## Strict Weak Ordering in a Tree Data Structure

**Posted:** September 1st, 2009 **Tags:** C++, Computer Sciences, XML, XPath

3 Comments »

This post presents an idea of a strict weak ordering definition for elements in a set of nodes from a tree data structure. After presenting the main idea, there's an example of some XPath queries that could be used in an XML document to achieve this ordering plus some complexity notes on the algorithms.

Assume we have a tree data structure (it may be any representation of a logical tree, e.g., DOM, JSON, YAML, your own... you name it) such that all nodes have at most one parent and we have a set of nodes from an instance of that tree whose elements are to be evaluated sequentially. If your set implementation requires a strict weak ordering for elements in the set (refer to STL's documentation for a definition of strict weak ordering and its application to C++'s set implementation) you might use a natural order provided by the set from which the node values are taken from (for example, if your nodes have string values, you may use lexicographical ordering which is a strict weak ordering for the set of strings).

Yet let us further assume that we need the elements in the set to be ordered in such a way that if `Node A`

is an ancestor of `Node B`

, then `Node A`

is evaluated first than `Node B`

. In such a case, we need to define a strict weak ordering that will satisfy this condition. Let `<`

be a relation defined as follows:

`if (A is ancestor of B) then A < B`

then it's clear that this relation is antisymmetric and transitive for if `Node A`

is an ancestor of `Node B`

and `Node B`

is an ancestor of `Node C`

, then `Node B`

cannot be an ancestor of `Node A`

and `Node A`

is an ancestor of `Node C`

. Then this relation defines a strict weak order (it's a well known fact that transitiveness and antisymmetry imply antireflexiveness). Notice, though, that this order is not total, because there are nodes that cannot be compared (intuitively, two nodes that belong to distinct branches), thus it defines some equivalence classes inside the tree.

Now, let us explore some implementation details of this strict weak order in XML documents using XPath. The first inmediate approach is given by the following pseudocode

`function order(A, B) // returns true if A < B`

result <= XPathQuery("//NodeB/ancestor::NodeA") //evaluate the query and store results on variable

return (size(result) > 0) //was there any ancestor of node B that matched node A?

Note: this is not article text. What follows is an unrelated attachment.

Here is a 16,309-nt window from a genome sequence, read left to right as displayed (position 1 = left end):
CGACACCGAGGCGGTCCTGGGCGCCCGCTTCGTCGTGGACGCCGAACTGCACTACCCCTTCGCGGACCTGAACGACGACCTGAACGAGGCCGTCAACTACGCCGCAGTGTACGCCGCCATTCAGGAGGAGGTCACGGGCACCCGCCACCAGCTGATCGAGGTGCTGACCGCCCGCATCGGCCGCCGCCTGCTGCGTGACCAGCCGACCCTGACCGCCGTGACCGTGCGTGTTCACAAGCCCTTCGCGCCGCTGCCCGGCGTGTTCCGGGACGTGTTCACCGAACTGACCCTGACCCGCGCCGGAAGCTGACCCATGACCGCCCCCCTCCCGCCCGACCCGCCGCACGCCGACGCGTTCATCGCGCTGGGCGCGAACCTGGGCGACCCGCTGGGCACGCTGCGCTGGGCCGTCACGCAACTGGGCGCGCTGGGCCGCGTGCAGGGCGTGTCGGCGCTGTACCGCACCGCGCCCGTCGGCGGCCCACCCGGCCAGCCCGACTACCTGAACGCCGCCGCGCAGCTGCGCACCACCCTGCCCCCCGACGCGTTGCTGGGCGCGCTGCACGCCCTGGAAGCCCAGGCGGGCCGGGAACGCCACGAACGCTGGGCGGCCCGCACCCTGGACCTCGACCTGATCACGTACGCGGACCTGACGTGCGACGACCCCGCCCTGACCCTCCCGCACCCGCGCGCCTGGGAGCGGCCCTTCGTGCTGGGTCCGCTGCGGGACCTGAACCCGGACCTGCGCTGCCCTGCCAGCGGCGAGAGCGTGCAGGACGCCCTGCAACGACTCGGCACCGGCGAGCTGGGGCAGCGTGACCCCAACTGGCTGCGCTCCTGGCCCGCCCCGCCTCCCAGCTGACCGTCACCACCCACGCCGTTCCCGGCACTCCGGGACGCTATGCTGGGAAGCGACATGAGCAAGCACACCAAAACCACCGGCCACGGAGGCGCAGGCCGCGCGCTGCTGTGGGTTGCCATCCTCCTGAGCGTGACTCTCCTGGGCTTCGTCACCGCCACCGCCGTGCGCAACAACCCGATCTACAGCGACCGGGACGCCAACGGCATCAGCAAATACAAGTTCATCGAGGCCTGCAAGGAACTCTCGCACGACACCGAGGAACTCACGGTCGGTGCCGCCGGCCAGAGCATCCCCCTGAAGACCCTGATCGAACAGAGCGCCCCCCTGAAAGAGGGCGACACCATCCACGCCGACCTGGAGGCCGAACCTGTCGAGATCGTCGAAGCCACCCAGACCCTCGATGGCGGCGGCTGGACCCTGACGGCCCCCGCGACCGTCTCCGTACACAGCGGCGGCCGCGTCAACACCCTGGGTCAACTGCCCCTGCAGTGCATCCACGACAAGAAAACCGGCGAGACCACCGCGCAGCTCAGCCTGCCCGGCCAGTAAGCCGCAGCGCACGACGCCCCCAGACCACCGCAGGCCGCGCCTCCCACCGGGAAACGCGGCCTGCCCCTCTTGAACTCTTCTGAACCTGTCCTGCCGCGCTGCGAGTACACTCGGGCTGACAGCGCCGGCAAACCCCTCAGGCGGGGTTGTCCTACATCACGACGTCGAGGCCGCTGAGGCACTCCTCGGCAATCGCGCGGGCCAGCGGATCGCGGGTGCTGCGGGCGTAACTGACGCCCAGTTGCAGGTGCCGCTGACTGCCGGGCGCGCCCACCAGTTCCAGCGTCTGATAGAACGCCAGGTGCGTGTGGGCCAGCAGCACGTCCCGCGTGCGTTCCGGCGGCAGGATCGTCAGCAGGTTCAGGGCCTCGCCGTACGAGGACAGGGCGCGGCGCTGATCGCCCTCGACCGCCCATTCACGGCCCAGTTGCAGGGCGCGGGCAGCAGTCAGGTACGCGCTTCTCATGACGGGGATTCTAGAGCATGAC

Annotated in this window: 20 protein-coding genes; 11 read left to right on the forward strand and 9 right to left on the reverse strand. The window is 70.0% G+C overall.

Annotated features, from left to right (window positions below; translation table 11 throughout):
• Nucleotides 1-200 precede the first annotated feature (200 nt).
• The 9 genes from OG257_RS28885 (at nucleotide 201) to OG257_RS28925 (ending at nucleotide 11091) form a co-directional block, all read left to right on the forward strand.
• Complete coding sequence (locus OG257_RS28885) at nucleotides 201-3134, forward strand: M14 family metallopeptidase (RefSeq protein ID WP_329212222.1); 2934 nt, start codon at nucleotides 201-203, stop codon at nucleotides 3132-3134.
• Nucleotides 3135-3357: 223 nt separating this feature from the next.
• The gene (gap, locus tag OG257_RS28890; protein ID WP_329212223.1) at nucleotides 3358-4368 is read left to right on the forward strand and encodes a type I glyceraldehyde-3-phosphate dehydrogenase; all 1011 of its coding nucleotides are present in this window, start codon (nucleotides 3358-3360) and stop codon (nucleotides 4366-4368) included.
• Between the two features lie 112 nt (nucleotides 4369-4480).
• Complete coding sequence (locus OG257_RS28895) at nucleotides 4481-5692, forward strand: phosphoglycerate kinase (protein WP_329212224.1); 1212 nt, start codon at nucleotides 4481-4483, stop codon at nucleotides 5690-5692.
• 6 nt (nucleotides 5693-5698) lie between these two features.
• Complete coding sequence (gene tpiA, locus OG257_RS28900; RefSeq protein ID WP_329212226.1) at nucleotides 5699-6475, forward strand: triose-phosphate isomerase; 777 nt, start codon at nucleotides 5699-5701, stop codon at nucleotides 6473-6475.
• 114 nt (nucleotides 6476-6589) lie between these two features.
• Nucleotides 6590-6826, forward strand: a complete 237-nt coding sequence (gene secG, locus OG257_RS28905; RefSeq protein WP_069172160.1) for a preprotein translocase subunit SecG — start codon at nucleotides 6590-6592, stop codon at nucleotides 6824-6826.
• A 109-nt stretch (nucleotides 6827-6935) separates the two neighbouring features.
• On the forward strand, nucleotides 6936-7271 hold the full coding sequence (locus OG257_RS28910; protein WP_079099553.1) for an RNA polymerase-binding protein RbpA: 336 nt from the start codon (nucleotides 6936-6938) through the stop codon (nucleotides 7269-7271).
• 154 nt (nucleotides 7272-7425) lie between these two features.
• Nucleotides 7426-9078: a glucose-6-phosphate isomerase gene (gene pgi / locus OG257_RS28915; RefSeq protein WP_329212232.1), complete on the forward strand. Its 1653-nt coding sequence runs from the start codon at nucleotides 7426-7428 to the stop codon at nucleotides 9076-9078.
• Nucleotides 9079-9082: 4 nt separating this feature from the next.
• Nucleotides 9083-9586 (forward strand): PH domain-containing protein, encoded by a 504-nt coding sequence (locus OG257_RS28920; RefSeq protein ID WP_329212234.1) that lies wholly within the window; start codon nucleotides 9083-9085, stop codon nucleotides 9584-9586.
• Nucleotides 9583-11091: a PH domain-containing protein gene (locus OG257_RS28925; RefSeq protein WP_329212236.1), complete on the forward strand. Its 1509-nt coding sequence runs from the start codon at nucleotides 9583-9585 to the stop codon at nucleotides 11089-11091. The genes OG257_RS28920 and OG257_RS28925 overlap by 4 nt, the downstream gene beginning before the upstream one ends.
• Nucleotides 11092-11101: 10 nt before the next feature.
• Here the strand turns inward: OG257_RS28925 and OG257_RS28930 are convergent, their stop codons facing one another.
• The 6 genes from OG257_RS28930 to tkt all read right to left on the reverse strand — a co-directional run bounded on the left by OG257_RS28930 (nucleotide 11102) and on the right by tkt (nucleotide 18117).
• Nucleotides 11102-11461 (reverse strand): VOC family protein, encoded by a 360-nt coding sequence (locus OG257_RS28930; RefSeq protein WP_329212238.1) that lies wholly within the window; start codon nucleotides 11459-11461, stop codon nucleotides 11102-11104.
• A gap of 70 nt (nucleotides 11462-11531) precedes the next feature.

end function

But, depending on your XPath library, you may need to parse the document each time you wish to execute a query (if so, then either you have a bad library or you have a bad idea of how to use your library). In such case, an alternative algorithm to implement this ordering could be as follows: we define a `path`

as a sequence of nodes `(a(0), a(1),..., a(n))`

such that `a0`

is the root node and an is a leaf node and `a(i)`

is the parent node of `a(i+1)`

for `i=0,1,...,n-1`

. Then, by loading all `paths`

from the XML document into a set of vectors, we can check if `Node A < Node B`

by checking if there's any vector containing both nodes and `Node A`

is before `Node B`

in that vector. To load all paths, a simple algorithm is as follows:

`set_of_vectors s`

allLeaves = XPathQuery("//[count(child::) = 0]") //Load all nodes that have no children

for each leave in allLeaves

pathForLeaf = XPathQuery("ancestor-or-self::") // Notice that the context is the leaf node

insert pathForLeaf into s

end for

In the first case, no complexity guarantees can be examined from the code, so you would need to check complexity guarantees from the XPath library you are using (if they are provided at all). In the second case, some observations should be made: `path`

loading depends solely on the XPath library as in the first case, yet the containers used to store retrieved nodes may affect the overall performance of the checking function. For example, using a set of vectors instead of a vector of vectors may not improve searching for a vector containing both nodes, even if the set implementation is hash-based, because usual hashing is done on the whole value of the elements and not on particular conditions of them (although I can think of at least one hash function that may optimize this search). On the other hand, and talking specifically about a C++ implementation of the algorithm, using a set of sets or a set of vectors may not improve performance: if you use a set, then finding the iterators `iA`

and `iB`

that point to `Node A`

and `Node B`

respectively is `O(1)`

, but then `iA < iB`

is not a valid expression for set iterators (since it's not a Random Acces Container); on the other hand, if you use vectors, iterators may be found in `O(log n)`

(using binary search from the STL) but then `iA < iB `

is a valid expression (although I don't know what's the complexity guarantee of it).